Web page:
THOMAS ROGERS was the ferryman at Modesitt's ferry. He was one of those hard working men who toil and sweat but never get along in the world. Besides tending ferry he would cut wood, drive oxen, feed hogs, kill hogs, do anything, in short, that an honest man could do, but he lived and died poor.

ROBERT BRASHER was a hatter by trade, and was one of those good, pious, quiet christians, inside and out, that we read of but seldom see. He was a tall, spare man, and the veins in the backs of his hands were very large. He made excellent hats, with three trifling faults, namely: uncouth in shape, too soft in body, and altogether too durable. I used to delight in the snap, snap, snapping and the twang, twang, twanging of that long bow of his as he beat up the fur. His wife was a very kind-hearted woman, and prided herself on her hospitality. She was an excellent cook, and much given to novel reading. Her three youngest children had several names each. When she stood at the door and called her absent sons, and they were generally absent, it seemed as if she was calling a school. If, however, she happened to be calling her daughters, one would hear half the female characters in the "Children of the Abbey" called.

FRANCIS CUNNINGHAM kept the tavern at the northwest corner of Second and Main streets. "Uncle Frank," as he was universally called, was one of those genial-hearted men that all love; offhanded, liberal, prone to anger, but soon and so easily appeased that his anger often became ludicrous even to himself. He was much given to horse-racing, and always had very fast horses--just fast enough to be beaten. He was very persevering in that pursuit, but never successful. Whenever I went to the tavern he made me sit on two chairs, and told me stories just the same as if I had been a man. Dear old, "Uncle Frank," I think I can see him now. He was postmaster a number of years and was an ardent democrat. Mrs. CUNNINGHAM was no less kind than her husband. I was a great favorite of hers when I was small, and always had a share of the good things when I went to her house. I have traveled far and wide during the past thirty years, and I have seen but few women so good as I deemed her to be. In 1858, when I was on a visit to my old home, she sent for me to come and see her. She was very glad to see me; for a few moments she looked steadily at me, with a dreamy expression that told me that her thoughts were far back beyond me in the dim, unreturning past; the tear gathered in her eye and she said: "I can see your mother in your face." Was it unmanly of me to allow the unbidden tear to moisten my eye? Surely the weather-beaten, storm-driven sailor may be allowed to have a heart.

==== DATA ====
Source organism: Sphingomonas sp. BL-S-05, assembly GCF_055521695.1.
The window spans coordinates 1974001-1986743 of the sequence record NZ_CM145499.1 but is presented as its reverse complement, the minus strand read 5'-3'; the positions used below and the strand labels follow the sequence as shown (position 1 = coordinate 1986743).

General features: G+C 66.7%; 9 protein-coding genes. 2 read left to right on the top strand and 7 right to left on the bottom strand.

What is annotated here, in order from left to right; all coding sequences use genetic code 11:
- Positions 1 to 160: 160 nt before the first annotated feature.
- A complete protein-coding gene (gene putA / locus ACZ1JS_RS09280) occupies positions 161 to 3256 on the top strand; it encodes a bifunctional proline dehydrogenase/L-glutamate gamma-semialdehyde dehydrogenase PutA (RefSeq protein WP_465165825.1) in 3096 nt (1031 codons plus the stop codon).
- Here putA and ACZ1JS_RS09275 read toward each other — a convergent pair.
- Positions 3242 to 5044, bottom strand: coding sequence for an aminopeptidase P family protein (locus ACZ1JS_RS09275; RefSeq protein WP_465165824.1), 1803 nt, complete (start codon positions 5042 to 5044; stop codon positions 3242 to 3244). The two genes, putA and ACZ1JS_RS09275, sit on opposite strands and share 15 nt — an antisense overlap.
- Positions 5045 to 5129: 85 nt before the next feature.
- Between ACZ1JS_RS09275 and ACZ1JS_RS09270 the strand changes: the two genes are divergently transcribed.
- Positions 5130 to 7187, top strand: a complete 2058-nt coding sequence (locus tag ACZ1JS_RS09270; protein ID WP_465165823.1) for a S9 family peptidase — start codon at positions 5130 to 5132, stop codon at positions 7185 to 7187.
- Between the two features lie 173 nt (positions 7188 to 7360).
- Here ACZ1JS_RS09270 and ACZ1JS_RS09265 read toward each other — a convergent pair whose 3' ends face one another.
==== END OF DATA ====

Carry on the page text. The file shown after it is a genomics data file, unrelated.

Joseph THAYER was my first schoolmaster. He was a man of very steady habits during vacation: that is, steady at the whiskey bottle; but in term-time he was never known to drink. We boys had to mind how we carried sail or we would get our head-sheets flattened in on the wrong tack. "Yet he was kind, etc."--See Goldsmith. We once had a schoolmaster by the name of RATHBONE. I remember nothing of him, except that the big boys locked him in one Christmas and burnt brimstone beneath the floor. This was such a great sport that Ralph WILSON, in the exuberance of his joy, sawed two of his fingers to the bone with a rusty old penknife. As we advance in life we look fondly back to our school-days, and I think we do rightly, for there was all our fun. We had one teacher who took the starch out of our sails, yet he never flogged us. He made a threat to flog a boy once, and sent a couple of scapegraces out to cut him a switch for that purpose. They were gone nearly the whole afternoon, and returned, just as school was about to be dismissed, with half a dozen sycamore rods ten or twelve feet long, and lugged them up to the teacher's desk. "School is dismissed," said Mr. BROWN, and made a cut at the two young scamps with one of the rods. They were not long in getting outside the school-room. The boy who was to be flogged escaped his punishment.

How well I remember my first school day! I was a small boy only a little more than four years old, my sister and I loitering along the way to school, picking flowers and tying them in little nosegays. Mr. THAYER took me on his knee and called me a "little man." I knew I was only a little boy, and thought him very wicked for telling stories. My last school-day was when I was fourteen, and as I carried my books home I felt a premonition that I had seen the last of a school-room, as a scholar. * * *